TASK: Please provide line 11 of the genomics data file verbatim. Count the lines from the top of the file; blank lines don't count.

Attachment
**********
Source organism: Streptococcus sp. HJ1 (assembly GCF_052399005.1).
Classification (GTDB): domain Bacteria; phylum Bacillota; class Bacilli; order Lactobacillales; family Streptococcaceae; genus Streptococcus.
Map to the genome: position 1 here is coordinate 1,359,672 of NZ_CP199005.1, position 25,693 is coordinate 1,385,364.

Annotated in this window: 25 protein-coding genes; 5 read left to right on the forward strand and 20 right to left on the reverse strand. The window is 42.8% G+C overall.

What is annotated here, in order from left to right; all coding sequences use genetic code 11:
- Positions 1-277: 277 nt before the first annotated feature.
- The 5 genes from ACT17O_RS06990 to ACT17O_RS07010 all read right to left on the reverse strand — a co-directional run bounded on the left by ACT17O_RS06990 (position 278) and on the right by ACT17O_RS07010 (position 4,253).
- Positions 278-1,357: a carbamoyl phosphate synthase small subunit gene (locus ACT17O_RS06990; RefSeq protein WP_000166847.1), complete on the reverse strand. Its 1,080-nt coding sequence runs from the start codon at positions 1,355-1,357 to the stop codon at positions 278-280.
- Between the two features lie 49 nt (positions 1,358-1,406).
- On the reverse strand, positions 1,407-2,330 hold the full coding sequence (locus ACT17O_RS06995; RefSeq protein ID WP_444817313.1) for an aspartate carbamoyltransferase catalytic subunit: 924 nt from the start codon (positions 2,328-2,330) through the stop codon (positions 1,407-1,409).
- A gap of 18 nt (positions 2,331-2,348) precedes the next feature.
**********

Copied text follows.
- A gap of 18 nt (positions 2,331-2,348) precedes the next feature.